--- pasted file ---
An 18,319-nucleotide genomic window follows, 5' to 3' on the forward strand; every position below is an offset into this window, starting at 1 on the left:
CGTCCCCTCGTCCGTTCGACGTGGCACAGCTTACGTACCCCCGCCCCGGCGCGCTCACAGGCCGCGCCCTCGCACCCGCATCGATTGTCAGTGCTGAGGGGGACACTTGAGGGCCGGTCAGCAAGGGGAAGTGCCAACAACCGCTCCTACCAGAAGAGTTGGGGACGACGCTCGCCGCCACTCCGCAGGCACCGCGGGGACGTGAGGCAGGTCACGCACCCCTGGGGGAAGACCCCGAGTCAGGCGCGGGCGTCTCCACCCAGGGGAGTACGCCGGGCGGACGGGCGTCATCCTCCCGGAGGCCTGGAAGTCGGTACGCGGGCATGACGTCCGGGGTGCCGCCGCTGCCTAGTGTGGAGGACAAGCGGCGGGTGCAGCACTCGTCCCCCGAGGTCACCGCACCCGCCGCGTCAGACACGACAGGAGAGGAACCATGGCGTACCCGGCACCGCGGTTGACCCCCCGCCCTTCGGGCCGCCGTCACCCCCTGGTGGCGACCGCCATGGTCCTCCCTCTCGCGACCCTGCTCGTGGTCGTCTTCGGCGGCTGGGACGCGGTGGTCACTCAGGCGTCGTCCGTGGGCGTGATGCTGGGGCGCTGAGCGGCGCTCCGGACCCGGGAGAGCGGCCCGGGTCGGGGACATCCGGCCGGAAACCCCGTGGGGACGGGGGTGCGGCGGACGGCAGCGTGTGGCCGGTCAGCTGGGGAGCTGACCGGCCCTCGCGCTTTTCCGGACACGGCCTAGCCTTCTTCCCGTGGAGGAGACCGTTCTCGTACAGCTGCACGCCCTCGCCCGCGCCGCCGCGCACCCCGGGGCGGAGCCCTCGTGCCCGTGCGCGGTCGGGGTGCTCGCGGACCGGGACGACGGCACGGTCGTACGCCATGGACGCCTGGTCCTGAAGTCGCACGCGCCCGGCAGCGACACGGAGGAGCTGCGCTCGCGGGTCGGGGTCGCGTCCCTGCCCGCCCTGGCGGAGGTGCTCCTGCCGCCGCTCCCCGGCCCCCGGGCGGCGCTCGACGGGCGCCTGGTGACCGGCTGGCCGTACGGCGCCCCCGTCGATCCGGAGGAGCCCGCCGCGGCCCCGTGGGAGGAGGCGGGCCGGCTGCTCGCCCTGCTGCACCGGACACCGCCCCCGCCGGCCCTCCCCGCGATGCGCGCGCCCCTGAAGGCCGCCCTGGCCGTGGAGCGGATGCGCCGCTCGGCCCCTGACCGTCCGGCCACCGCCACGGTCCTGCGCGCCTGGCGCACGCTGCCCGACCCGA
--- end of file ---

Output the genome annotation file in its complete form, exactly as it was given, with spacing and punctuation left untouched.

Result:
An 18,319-nucleotide genomic window follows, 5' to 3' on the forward strand; every position below is an offset into this window, starting at 1 on the left:
CGTCCCCTCGTCCGTTCGACGTGGCACAGCTTACGTACCCCCGCCCCGGCGCGCTCACAGGCCGCGCCCTCGCACCCGCATCGATTGTCAGTGCTGAGGGGGACACTTGAGGGCCGGTCAGCAAGGGGAAGTGCCAACAACCGCTCCTACCAGAAGAGTTGGGGACGACGCTCGCCGCCACTCCGCAGGCACCGCGGGGACGTGAGGCAGGTCACGCACCCCTGGGGGAAGACCCCGAGTCAGGCGCGGGCGTCTCCACCCAGGGGAGTACGCCGGGCGGACGGGCGTCATCCTCCCGGAGGCCTGGAAGTCGGTACGCGGGCATGACGTCCGGGGTGCCGCCGCTGCCTAGTGTGGAGGACAAGCGGCGGGTGCAGCACTCGTCCCCCGAGGTCACCGCACCCGCCGCGTCAGACACGACAGGAGAGGAACCATGGCGTACCCGGCACCGCGGTTGACCCCCCGCCCTTCGGGCCGCCGTCACCCCCTGGTGGCGACCGCCATGGTCCTCCCTCTCGCGACCCTGCTCGTGGTCGTCTTCGGCGGCTGGGACGCGGTGGTCACTCAGGCGTCGTCCGTGGGCGTGATGCTGGGGCGCTGAGCGGCGCTCCGGACCCGGGAGAGCGGCCCGGGTCGGGGACATCCGGCCGGAAACCCCGTGGGGACGGGGGTGCGGCGGACGGCAGCGTGTGGCCGGTCAGCTGGGGAGCTGACCGGCCCTCGCGCTTTTCCGGACACGGCCTAGCCTTCTTCCCGTGGAGGAGACCGTTCTCGTACAGCTGCACGCCCTCGCCCGCGCCGCCGCGCACCCCGGGGCGGAGCCCTCGTGCCCGTGCGCGGTCGGGGTGCTCGCGGACCGGGACGACGGCACGGTCGTACGCCATGGACGCCTGGTCCTGAAGTCGCACGCGCCCGGCAGCGACACGGAGGAGCTGCGCTCGCGGGTCGGGGTCGCGTCCCTGCCCGCCCTGGCGGAGGTGCTCCTGCCGCCGCTCCCCGGCCCCCGGGCGGCGCTCGACGGGCGCCTGGTGACCGGCTGGCCGTACGGCGCCCCCGTCGATCCGGAGGAGCCCGCCGCGGCCCCGTGGGAGGAGGCGGGCCGGCTGCTCGCCCTGCTGCACCGGACACCGCCCCCGCCGGCCCTCCCCGCGATGCGCGCGCCCCTGAAGGCCGCCCTGGCCGTGGAGCGGATGCGCCGCTCGGCCCCTGACCGTCCGGCCACCGCCACGGTCCTGCGCGCCTGGCGCACGCTGCCCGACCCGA